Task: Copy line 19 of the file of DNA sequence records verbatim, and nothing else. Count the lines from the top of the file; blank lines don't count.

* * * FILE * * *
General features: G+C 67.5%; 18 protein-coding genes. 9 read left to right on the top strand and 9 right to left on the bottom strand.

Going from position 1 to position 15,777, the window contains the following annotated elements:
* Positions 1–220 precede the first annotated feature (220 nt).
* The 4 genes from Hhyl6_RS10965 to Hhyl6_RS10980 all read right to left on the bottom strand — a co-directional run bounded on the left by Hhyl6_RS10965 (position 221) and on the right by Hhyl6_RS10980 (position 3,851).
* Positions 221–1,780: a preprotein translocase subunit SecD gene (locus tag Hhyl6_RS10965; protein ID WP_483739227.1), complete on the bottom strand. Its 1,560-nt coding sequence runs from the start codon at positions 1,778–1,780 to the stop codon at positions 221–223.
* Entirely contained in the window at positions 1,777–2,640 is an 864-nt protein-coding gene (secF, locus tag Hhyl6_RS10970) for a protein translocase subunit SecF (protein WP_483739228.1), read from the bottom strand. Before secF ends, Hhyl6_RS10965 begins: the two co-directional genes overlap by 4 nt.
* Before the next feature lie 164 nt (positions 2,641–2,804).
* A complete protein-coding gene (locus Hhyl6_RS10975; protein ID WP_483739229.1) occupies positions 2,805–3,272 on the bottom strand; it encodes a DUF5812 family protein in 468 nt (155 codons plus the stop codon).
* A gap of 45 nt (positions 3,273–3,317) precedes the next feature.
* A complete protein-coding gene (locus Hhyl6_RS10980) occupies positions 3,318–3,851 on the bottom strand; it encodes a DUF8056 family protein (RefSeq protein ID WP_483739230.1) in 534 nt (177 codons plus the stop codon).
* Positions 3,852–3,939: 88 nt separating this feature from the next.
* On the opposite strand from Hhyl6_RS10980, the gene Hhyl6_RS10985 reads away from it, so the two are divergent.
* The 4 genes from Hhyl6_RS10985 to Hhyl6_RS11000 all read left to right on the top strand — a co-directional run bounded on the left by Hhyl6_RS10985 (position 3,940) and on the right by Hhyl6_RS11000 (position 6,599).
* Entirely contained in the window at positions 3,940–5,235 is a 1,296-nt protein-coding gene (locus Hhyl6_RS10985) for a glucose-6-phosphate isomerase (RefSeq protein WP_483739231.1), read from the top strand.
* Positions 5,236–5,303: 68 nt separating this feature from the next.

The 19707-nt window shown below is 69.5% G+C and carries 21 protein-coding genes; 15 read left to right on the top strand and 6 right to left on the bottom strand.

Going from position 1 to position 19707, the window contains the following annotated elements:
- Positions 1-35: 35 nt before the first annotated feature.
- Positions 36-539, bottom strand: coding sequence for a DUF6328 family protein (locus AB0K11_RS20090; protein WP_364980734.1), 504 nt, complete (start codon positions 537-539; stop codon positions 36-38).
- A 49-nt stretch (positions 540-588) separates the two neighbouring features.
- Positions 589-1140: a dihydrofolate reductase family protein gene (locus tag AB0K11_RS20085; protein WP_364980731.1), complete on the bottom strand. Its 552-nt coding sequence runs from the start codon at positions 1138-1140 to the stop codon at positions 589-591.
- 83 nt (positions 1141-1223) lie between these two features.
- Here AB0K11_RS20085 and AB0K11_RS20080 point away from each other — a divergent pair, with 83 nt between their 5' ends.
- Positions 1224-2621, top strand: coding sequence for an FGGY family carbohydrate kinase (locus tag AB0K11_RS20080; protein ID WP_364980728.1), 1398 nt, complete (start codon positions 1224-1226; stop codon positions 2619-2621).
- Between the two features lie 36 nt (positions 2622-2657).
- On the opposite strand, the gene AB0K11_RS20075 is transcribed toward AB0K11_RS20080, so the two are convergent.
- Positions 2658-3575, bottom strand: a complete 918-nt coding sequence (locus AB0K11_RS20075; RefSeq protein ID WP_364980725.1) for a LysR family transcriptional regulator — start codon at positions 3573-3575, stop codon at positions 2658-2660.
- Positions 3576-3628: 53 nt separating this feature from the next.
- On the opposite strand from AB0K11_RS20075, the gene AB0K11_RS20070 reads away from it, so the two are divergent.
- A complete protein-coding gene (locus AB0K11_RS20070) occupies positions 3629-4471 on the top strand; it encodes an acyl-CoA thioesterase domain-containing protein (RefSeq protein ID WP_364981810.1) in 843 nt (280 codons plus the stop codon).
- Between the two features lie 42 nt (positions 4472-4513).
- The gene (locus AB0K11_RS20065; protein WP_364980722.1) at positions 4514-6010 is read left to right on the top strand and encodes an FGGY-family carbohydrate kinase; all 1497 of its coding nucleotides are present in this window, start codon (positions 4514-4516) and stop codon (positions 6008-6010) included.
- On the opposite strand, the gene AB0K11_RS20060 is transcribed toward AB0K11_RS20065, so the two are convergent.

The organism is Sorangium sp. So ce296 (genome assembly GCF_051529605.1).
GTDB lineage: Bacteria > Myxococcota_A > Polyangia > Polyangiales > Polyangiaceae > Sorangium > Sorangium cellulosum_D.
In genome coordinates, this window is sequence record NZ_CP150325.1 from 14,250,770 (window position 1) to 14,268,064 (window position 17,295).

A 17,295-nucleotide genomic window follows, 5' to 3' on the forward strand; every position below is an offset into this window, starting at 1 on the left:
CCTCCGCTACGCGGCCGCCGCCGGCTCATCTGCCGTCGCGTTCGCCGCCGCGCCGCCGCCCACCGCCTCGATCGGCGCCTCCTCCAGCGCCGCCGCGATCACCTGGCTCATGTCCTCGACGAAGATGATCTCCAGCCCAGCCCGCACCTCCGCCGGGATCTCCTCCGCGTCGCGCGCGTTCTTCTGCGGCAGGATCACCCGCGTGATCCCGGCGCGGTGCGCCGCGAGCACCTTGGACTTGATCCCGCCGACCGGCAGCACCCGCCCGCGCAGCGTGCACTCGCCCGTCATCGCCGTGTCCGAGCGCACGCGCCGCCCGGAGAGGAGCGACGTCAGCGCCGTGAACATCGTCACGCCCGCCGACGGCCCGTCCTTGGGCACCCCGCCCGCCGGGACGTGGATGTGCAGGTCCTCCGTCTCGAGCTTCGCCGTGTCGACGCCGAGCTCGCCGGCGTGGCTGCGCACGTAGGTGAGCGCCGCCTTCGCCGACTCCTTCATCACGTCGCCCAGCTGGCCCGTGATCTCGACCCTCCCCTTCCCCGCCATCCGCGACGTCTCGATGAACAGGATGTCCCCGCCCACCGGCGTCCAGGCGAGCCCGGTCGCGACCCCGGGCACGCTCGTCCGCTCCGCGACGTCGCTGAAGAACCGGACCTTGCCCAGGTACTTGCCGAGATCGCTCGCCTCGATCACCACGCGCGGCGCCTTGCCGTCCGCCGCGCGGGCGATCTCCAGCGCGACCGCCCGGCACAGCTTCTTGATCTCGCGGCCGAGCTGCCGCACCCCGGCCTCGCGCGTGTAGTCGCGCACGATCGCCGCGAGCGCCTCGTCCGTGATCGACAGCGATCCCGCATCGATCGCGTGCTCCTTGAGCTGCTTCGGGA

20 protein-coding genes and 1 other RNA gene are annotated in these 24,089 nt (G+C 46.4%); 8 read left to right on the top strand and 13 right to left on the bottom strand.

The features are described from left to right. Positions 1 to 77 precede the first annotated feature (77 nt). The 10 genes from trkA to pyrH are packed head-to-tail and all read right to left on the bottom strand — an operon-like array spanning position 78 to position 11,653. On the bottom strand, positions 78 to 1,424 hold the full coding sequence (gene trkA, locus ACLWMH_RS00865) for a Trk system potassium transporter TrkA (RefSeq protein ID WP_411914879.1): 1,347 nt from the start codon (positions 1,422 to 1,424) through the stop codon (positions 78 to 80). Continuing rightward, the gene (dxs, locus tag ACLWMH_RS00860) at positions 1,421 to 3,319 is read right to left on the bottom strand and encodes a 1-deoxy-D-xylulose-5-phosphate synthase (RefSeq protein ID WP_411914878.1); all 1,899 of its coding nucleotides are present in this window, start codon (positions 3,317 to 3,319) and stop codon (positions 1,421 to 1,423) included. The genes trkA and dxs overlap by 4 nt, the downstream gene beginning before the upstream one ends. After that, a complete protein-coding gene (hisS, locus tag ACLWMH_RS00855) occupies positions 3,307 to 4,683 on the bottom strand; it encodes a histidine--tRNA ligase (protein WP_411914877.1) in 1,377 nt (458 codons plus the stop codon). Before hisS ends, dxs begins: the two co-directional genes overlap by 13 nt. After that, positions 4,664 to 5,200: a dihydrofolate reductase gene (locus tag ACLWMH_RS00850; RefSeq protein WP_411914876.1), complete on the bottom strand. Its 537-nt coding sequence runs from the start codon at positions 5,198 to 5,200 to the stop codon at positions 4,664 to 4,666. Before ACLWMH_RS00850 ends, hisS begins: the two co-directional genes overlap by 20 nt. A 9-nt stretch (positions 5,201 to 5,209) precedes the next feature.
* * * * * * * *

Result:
- Positions 36-539, bottom strand: coding sequence for a DUF6328 family protein (locus AB0K11_RS20090; protein WP_364980734.1), 504 nt, complete (start codon positions 537-539; stop codon positions 36-38).